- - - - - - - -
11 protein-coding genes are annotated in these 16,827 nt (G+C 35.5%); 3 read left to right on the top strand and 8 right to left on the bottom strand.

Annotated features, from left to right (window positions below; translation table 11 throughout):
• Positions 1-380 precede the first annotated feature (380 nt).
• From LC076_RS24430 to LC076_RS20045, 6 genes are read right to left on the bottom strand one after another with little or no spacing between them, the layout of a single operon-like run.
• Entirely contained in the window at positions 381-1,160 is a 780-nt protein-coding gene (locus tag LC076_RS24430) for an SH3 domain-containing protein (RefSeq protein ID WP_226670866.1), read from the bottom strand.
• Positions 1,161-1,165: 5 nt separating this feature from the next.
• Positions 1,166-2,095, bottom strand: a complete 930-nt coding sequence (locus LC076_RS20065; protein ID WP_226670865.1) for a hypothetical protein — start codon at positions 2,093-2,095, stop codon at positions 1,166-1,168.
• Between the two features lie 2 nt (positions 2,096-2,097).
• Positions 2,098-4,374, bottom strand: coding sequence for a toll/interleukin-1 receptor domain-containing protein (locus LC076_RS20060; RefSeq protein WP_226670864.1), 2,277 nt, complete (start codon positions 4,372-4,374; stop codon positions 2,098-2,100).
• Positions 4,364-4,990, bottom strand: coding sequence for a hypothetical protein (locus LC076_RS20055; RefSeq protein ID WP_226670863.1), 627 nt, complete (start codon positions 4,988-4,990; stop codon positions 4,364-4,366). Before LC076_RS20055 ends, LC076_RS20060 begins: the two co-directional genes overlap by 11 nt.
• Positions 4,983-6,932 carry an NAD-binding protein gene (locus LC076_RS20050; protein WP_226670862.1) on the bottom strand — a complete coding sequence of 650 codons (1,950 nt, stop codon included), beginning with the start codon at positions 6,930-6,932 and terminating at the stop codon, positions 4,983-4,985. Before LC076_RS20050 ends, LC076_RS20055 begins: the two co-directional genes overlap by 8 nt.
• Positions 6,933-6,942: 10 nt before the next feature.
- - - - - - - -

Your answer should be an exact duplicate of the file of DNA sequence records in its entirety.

11 protein-coding genes are annotated in these 16,827 nt (G+C 35.5%); 3 read left to right on the top strand and 8 right to left on the bottom strand.

Annotated features, from left to right (window positions below; translation table 11 throughout):
• Positions 1-380 precede the first annotated feature (380 nt).
• From LC076_RS24430 to LC076_RS20045, 6 genes are read right to left on the bottom strand one after another with little or no spacing between them, the layout of a single operon-like run.
• Entirely contained in the window at positions 381-1,160 is a 780-nt protein-coding gene (locus tag LC076_RS24430) for an SH3 domain-containing protein (RefSeq protein ID WP_226670866.1), read from the bottom strand.
• Positions 1,161-1,165: 5 nt separating this feature from the next.
• Positions 1,166-2,095, bottom strand: a complete 930-nt coding sequence (locus LC076_RS20065; protein ID WP_226670865.1) for a hypothetical protein — start codon at positions 2,093-2,095, stop codon at positions 1,166-1,168.
• Between the two features lie 2 nt (positions 2,096-2,097).
• Positions 2,098-4,374, bottom strand: coding sequence for a toll/interleukin-1 receptor domain-containing protein (locus LC076_RS20060; RefSeq protein WP_226670864.1), 2,277 nt, complete (start codon positions 4,372-4,374; stop codon positions 2,098-2,100).
• Positions 4,364-4,990, bottom strand: coding sequence for a hypothetical protein (locus LC076_RS20055; RefSeq protein ID WP_226670863.1), 627 nt, complete (start codon positions 4,988-4,990; stop codon positions 4,364-4,366). Before LC076_RS20055 ends, LC076_RS20060 begins: the two co-directional genes overlap by 11 nt.
• Positions 4,983-6,932 carry an NAD-binding protein gene (locus LC076_RS20050; protein WP_226670862.1) on the bottom strand — a complete coding sequence of 650 codons (1,950 nt, stop codon included), beginning with the start codon at positions 6,930-6,932 and terminating at the stop codon, positions 4,983-4,985. Before LC076_RS20050 ends, LC076_RS20055 begins: the two co-directional genes overlap by 8 nt.
• Positions 6,933-6,942: 10 nt before the next feature.